Great photo exhibition near Globe Town Market

Radical Visions 1972 - 1987

Back in the early 1970s I was a keen photographer with a home darkroom. Few venues exhibited photographs. Camera clubs and the Royal Photographic Society showed “pictorialism” which harked back to Edwardian times. These were mostly uncontentious, pretty pictures, that avoided anything contemporary. There were very occasional shows by the grand old men of photography: Bill Brandt, Cartier Bresson, and Jacques Henri Lartigue. The sort of photography that I aspired to take was to be seen in the Sunday Times Colour supplement, fashion magazines and newspapers. Sue Davies founded the Photographers Gallery in Great Newport Street in the 1970s, which was a breath of fresh air.

Politically aware, agitprop, grassroots photography, along with community darkrooms seems to have sprung into existence in the 1970s. The idea that working class people, most of the population, could say something about the world, and get it exhibited, or self-publish was quite unusual then. I went to several exhibitions in the early 1970s at the Half Moon Gallery in Alie Street, Whitechapel which showed socially aware, documentary photography. I also remember Centerprise on Kingsland High Road, roughly opposite the Rio Cinema, and the Hackney Peoples Press.

Camerawork Magazine mid 1970s
Camerawork Magazine mid 1970s

On Saturday I walked along to see the exhibition Radical Visions at Four Corners at 121 Roman Road, E2 0QN. This exhibition starts with the Alie Street days and shows lots of Camerawork magazine covers, some of which I’d bought at the time. Many of the names mentioned this fascinating exhibition are familiar to me, although they weren’t personal friends. In the 1970s and 80s I and a number of friends in photography used to discuss all this work and ideas, swap books, and go to talks.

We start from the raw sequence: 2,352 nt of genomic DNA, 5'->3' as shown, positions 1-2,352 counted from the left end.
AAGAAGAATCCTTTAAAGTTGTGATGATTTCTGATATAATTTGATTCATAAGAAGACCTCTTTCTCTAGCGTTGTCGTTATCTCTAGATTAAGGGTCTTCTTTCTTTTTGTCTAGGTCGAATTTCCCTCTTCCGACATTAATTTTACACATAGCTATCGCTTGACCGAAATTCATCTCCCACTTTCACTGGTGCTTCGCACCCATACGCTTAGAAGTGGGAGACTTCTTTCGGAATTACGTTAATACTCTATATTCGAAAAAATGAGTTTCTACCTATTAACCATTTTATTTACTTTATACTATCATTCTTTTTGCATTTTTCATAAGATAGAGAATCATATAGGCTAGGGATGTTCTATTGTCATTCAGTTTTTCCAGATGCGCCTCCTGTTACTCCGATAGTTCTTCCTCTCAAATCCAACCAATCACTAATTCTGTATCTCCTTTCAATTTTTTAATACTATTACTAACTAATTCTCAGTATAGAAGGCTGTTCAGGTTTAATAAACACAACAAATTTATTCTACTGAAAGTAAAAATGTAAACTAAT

New Years Eve, Wood Green, 1970s
One of my photos: New Years Eve, Wood Green, 1970s. I don’t know who they were!

Back in 1974/5 I helped organise and participate in “Pertinent Images” and “Haringey Snaps” two big exhibitions at Haringey Arts Centre. The first comprised photos taken by our own ad-hoc group. For Haringey Snaps we invited members of the public to send in their own photos of Haringey. Looking back I don’t think we were that good – but we did have a lot of fun. Until I saw this brilliant exhibition I hadn’t clocked how significant this British movement in photography was.

Four Corners have a couple of talks coming up in Sept. Visit their website to book:

Thurs 20 Sept, 6.30-8.30pm: Photomontage then and now – with Peter Kennard, Loraine Leeson and David Evans

Thurs 27 Sept, 6.30-8.30pm: Community Photography in the 1970s – with Judy Harrison, Janine Wiedel and Philip Wolmuth

Four Corners have also launched an online digital archive. Here’s what they’ve got on East London.

I can fully recommend visiting Radical Visions – the early history of Four Corners and Camerawork 1972 – 1987. The exhibition is free and on until 22nd September 2018, open Tues-Sat 11-6. They’re selling a history of the movement mocked up a bit like a Camerawork magazine for £5 which I think is really good (top photo).


    1. When I saw the exhibition all these memories came flooding back! I inhabited two different worlds then. I’d soon become a professional photographer, with attention to detail, able to meet tough deadlines and deal with demanding clients. Then I’d come home and socialise with very different groups of people, with very different ideas, especially in Hackney.

      In the 1930s photographers who got published had often been to public schools. They had the money to buy expensive German cameras, the leisure time to learn photography, and ex-school chums in high places who would give them jobs. During WW2 working class men in the forces had been taught photography. They became the generation of photographers behind mine. Some of them taught me.

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